A Times investigation has revealed that 10 universities, including Russell Group members Warwick, Exeter and Glasgow, have removed or made optional books that students might find ‘harmful’. The investigation also uncovered 1,081 ‘trigger warnings’ applied to texts across undergraduate courses. Incredibly, some academics used social media to try to block Freedom of Information (FOI) requests made by the Times, and some universities declined to answer FOI requests on the grounds that disclosure would have a “potentially negative personal impact” on staff.
The justifications given for this egregious censorship would be almost funny if it weren’t for the grave picture they paint of academic institutions more concerned with coddling students than opening their minds. The Underground Railroad by Colson Whitehead, a novel intended to illuminate the horrors of slavery, was removed from a reading list by Essex University for containing “graphic description of violence and abuse of slavery”. Likewise, Miss Julie by August Strindberg, a play tackling themes of mental anguish, was removed from the Sussex syllabus because it “contains discussion of suicide”. As Trevor Phillips points out, the decision to erase the horrors of slavery to preserve the comfort of students is “a textbook case of institutional racism”:
The cancellation of black lives in order to make other people feel comfortable about their own past tells us what really matters to these self-styled anti-racists – their own refined sensibilities.
Phillips takes aim at “a wider wave of censorship on British campuses”, stating that “the trigger warnings, book removals and cancellations are just a disguised campaign of thought control”. Limiting the range of knowledge that students have access to because some people might be hurt or offended undermines the purpose of a university education. Students should be encouraged to explore the most diverse range of views possible and exercise their freedom of speech to confront uncomfortable realties fearlessly.
McCarthyite list of feminist academics proposed by University and College Union
Minutes from a University and College Union meeting leaked to the Times this week reveal a McCarthyite plan by Britain’s largest academic trade union to compile a list of heretical academics. The minutes detailed the plan of UCU to warn institutions about any gender critical staff employed in HR or as consultants on the grounds that “some of the EDI (Equality, diversity and inclusion) consultants are transphobes and prominent gender critical activists” likely to cause “problems” for the organisation. The minutes further recorded:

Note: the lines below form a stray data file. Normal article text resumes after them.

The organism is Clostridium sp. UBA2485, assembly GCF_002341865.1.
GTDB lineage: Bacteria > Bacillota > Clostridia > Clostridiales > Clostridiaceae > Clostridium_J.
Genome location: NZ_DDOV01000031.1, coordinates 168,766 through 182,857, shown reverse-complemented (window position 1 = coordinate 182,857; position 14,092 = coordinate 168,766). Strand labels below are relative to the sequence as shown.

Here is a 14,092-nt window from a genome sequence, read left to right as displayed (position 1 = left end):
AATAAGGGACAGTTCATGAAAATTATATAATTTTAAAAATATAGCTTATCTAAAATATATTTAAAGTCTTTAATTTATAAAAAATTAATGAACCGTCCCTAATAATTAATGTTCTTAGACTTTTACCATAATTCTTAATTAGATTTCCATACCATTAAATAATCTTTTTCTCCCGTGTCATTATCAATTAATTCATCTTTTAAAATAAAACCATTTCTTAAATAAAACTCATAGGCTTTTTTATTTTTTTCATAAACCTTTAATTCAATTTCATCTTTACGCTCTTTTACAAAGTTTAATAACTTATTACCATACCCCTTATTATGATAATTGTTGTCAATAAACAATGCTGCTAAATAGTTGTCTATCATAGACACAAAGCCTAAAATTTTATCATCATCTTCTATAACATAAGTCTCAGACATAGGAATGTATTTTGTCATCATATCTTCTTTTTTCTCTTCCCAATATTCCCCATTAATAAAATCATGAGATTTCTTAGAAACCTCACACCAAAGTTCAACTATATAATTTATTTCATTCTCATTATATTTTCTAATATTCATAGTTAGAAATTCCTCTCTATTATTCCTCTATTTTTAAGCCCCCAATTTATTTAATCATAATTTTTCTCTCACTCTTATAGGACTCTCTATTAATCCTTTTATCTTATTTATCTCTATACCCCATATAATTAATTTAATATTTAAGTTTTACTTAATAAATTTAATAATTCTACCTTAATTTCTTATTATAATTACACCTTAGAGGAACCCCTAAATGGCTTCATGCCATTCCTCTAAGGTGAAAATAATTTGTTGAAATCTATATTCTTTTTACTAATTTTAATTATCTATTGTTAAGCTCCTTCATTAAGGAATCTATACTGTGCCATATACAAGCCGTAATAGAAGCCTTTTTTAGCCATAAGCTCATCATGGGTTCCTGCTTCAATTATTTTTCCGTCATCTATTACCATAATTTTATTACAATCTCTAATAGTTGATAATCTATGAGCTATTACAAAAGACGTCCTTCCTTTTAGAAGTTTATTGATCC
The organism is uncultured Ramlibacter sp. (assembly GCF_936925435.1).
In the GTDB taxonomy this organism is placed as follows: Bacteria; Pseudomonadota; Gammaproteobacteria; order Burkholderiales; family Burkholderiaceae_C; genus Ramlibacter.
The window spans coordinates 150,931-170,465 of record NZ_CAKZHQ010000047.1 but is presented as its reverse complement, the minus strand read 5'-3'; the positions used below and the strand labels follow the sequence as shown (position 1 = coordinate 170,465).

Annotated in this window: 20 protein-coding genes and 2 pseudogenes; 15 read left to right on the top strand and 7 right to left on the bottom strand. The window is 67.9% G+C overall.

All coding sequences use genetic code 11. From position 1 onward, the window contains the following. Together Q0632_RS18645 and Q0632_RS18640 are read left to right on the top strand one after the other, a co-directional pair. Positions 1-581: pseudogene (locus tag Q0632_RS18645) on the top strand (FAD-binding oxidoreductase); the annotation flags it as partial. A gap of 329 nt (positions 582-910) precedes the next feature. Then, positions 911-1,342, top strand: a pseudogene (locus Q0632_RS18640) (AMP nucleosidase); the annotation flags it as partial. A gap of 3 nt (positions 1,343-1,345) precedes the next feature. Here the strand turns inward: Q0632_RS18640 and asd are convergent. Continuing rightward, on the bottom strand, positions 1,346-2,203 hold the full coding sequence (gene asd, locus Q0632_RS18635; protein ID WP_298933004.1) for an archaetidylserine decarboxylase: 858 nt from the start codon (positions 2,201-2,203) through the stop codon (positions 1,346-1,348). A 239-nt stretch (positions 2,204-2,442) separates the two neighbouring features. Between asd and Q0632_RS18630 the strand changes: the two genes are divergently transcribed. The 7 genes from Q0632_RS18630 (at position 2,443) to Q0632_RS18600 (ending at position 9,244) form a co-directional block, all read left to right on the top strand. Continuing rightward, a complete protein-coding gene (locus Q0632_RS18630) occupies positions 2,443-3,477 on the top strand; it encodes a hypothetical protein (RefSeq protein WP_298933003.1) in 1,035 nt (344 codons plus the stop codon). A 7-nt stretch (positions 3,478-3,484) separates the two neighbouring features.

Supporting branches in combatting transphobia is important through education but there are a small core of people who are so entrenched in their views and the UCU needs to address this issue… It is important to look at ways of tackling these transphobes.
Whistle-blowers inside UCU report that a group of academics hostile to free speech are responsible for the censorious culture emerging in the union. As the feminist academic Jo Phoenix commented: “Now that we have trade unions who are prepared to sell women’s rights down the river, it is devastating, terrifying and very, very sad. What we are seeing is a very high intolerance to academic freedom and plurality of viewpoint.”
We encourage any of our members facing penalties for expressing their gender critical views at university to get in touch with our case team.
Was identity politics responsible for the grooming gang scandals?
Subscribers to Don’t Divide Us, an anti-woke educational organisation, can now purchase tickets for ‘Conspicuous Silence – How Identity Politics Caused the Grooming Gangs Scandal’, a panel discussion on the unintended consequences of identity politics chaired by Dr Rakib Ehsan. Dr Ehsan will be joined by commentators Khadija Khan and Hardeep Singh at 6pm on September 1st at Accent Global, 12 Bedford Square, London, WC1B 3JA. Click here to donate and become a DDU subscriber in order to purchase a ticket.
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As with all our work, this newsletter depends on the support of our members and donors, so if you’re not already a paying member please sign up today or encourage a friend to join, and help us turn the tide against cancel culture. You can share our newsletters on social media with the buttons below to help us spread the word. If someone has shared this newsletter with you and you’d like to join the FSU, you can find our website here.